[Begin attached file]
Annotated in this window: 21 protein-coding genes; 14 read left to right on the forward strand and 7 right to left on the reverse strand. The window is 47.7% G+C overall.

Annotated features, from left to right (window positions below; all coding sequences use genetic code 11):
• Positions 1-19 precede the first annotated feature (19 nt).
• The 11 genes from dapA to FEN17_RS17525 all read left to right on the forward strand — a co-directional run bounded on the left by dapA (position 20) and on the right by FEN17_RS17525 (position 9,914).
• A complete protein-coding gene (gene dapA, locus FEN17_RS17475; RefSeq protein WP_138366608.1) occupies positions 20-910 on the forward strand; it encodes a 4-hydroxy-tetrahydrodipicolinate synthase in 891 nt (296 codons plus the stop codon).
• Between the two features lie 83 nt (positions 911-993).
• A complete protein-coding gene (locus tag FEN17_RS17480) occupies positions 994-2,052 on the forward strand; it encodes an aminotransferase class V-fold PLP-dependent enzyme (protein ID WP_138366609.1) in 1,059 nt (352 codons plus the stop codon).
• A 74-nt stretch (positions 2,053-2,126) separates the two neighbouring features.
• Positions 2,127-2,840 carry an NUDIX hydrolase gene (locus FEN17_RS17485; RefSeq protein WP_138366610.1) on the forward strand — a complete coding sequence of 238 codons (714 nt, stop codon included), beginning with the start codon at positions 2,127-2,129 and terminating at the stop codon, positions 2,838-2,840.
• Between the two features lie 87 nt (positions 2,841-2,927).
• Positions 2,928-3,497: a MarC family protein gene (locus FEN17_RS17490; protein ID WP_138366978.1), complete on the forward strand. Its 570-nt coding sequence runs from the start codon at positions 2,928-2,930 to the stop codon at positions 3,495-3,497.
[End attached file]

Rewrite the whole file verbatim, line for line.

Annotated in this window: 21 protein-coding genes; 14 read left to right on the forward strand and 7 right to left on the reverse strand. The window is 47.7% G+C overall.

Annotated features, from left to right (window positions below; all coding sequences use genetic code 11):
• Positions 1-19 precede the first annotated feature (19 nt).
• The 11 genes from dapA to FEN17_RS17525 all read left to right on the forward strand — a co-directional run bounded on the left by dapA (position 20) and on the right by FEN17_RS17525 (position 9,914).
• A complete protein-coding gene (gene dapA, locus FEN17_RS17475; RefSeq protein WP_138366608.1) occupies positions 20-910 on the forward strand; it encodes a 4-hydroxy-tetrahydrodipicolinate synthase in 891 nt (296 codons plus the stop codon).
• Between the two features lie 83 nt (positions 911-993).
• A complete protein-coding gene (locus tag FEN17_RS17480) occupies positions 994-2,052 on the forward strand; it encodes an aminotransferase class V-fold PLP-dependent enzyme (protein ID WP_138366609.1) in 1,059 nt (352 codons plus the stop codon).
• A 74-nt stretch (positions 2,053-2,126) separates the two neighbouring features.
• Positions 2,127-2,840 carry an NUDIX hydrolase gene (locus FEN17_RS17485; RefSeq protein WP_138366610.1) on the forward strand — a complete coding sequence of 238 codons (714 nt, stop codon included), beginning with the start codon at positions 2,127-2,129 and terminating at the stop codon, positions 2,838-2,840.
• Between the two features lie 87 nt (positions 2,841-2,927).
• Positions 2,928-3,497: a MarC family protein gene (locus FEN17_RS17490; protein ID WP_138366978.1), complete on the forward strand. Its 570-nt coding sequence runs from the start codon at positions 2,928-2,930 to the stop codon at positions 3,495-3,497.